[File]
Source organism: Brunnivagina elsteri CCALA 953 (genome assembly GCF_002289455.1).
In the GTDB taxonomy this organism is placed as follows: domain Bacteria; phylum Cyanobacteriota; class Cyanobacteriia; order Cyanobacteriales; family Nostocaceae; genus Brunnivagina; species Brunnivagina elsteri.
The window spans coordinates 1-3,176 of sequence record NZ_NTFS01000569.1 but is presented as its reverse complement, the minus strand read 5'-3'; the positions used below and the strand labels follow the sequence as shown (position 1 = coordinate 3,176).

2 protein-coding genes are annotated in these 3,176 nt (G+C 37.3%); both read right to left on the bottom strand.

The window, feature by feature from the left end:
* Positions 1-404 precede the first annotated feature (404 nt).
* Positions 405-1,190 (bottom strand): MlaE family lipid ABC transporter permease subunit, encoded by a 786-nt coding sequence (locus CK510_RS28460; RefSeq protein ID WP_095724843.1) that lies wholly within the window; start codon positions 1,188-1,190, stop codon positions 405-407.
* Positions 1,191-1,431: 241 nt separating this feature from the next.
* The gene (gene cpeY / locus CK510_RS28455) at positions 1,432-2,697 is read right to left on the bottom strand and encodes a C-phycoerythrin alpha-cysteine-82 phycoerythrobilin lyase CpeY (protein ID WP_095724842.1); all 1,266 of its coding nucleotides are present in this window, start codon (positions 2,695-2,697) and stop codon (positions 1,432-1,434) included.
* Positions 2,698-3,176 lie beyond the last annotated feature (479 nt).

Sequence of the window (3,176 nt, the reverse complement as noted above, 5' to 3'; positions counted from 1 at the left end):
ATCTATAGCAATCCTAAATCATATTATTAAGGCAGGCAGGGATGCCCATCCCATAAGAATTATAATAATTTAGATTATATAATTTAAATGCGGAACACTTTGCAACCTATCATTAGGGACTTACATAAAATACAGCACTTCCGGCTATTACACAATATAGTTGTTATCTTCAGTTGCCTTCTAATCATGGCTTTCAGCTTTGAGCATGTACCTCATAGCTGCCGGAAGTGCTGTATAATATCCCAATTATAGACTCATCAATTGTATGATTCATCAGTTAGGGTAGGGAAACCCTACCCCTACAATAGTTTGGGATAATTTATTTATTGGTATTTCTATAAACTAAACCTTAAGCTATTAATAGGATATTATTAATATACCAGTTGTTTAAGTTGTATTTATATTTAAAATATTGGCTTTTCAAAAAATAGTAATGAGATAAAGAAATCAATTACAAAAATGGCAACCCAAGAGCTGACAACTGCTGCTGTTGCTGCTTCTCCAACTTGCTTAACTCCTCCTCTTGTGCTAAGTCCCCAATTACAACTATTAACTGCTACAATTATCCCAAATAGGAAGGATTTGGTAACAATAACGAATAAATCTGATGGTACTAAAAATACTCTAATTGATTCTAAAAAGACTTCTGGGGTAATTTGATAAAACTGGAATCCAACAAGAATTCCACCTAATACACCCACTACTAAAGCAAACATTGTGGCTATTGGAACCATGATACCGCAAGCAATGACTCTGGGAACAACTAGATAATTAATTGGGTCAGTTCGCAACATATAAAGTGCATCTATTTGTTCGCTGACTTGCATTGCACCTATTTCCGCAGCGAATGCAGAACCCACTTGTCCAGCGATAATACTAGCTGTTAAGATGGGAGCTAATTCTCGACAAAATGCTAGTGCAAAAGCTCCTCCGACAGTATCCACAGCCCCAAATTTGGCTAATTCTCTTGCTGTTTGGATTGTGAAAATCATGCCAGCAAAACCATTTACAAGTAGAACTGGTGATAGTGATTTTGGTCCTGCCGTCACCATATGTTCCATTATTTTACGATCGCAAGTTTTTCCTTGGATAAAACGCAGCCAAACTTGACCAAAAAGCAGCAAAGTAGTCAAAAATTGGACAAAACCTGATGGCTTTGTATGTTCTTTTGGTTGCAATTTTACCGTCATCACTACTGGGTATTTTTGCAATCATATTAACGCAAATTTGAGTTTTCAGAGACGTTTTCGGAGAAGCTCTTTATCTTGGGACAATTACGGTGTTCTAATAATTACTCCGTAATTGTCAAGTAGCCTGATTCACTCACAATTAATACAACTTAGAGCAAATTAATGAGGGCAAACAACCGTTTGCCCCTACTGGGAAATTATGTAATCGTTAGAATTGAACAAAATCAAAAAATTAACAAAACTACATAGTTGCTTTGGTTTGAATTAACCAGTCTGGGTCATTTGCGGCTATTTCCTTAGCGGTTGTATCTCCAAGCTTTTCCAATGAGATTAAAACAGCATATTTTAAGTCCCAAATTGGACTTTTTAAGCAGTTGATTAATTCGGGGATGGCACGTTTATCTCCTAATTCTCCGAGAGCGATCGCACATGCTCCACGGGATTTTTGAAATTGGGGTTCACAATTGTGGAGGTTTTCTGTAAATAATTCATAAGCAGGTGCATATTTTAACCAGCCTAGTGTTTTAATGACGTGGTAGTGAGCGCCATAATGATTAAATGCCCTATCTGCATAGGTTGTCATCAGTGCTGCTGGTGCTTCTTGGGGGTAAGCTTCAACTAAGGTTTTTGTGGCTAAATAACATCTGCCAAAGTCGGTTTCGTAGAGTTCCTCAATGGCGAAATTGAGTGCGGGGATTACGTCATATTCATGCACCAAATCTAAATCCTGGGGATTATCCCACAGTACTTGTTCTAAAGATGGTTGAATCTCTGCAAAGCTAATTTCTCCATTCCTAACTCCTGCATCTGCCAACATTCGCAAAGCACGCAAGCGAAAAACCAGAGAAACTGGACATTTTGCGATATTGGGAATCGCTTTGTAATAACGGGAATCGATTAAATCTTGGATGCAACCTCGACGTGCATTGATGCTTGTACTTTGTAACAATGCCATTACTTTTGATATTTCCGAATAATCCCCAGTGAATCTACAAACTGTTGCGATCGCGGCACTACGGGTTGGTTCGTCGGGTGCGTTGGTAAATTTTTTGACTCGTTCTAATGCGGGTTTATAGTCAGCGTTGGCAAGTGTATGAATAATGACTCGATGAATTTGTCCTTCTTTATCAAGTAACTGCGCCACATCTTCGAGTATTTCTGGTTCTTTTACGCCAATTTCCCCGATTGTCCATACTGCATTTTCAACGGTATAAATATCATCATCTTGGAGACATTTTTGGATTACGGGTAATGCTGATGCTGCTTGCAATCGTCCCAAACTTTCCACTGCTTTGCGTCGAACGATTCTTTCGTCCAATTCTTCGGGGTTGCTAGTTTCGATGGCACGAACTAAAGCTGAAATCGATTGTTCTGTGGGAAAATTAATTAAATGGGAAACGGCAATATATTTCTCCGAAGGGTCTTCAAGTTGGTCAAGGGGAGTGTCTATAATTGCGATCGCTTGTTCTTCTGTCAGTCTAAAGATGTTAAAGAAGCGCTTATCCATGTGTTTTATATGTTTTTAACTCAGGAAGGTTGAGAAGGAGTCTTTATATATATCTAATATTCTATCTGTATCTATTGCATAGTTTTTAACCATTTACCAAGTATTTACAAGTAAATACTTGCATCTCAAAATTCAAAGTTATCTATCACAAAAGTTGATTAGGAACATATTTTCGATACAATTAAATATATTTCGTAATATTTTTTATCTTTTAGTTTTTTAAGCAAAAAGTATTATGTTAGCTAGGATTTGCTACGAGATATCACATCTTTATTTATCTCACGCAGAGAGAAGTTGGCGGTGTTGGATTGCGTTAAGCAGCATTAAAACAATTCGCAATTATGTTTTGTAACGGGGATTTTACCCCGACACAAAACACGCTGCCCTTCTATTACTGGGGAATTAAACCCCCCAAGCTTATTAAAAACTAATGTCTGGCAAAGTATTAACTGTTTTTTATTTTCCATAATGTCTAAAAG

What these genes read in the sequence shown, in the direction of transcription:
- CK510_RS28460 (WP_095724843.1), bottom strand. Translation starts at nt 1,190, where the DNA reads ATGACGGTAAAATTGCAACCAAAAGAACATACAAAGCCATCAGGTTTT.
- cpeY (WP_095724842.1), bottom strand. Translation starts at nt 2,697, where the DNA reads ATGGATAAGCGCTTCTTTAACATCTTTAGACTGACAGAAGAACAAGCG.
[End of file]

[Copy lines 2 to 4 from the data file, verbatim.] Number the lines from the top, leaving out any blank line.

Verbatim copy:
In the GTDB taxonomy this organism is placed as follows: domain Bacteria; phylum Cyanobacteriota; class Cyanobacteriia; order Cyanobacteriales; family Nostocaceae; genus Brunnivagina; species Brunnivagina elsteri.
The window spans coordinates 1-3,176 of sequence record NZ_NTFS01000569.1 but is presented as its reverse complement, the minus strand read 5'-3'; the positions used below and the strand labels follow the sequence as shown (position 1 = coordinate 3,176).

2 protein-coding genes are annotated in these 3,176 nt (G+C 37.3%); both read right to left on the bottom strand.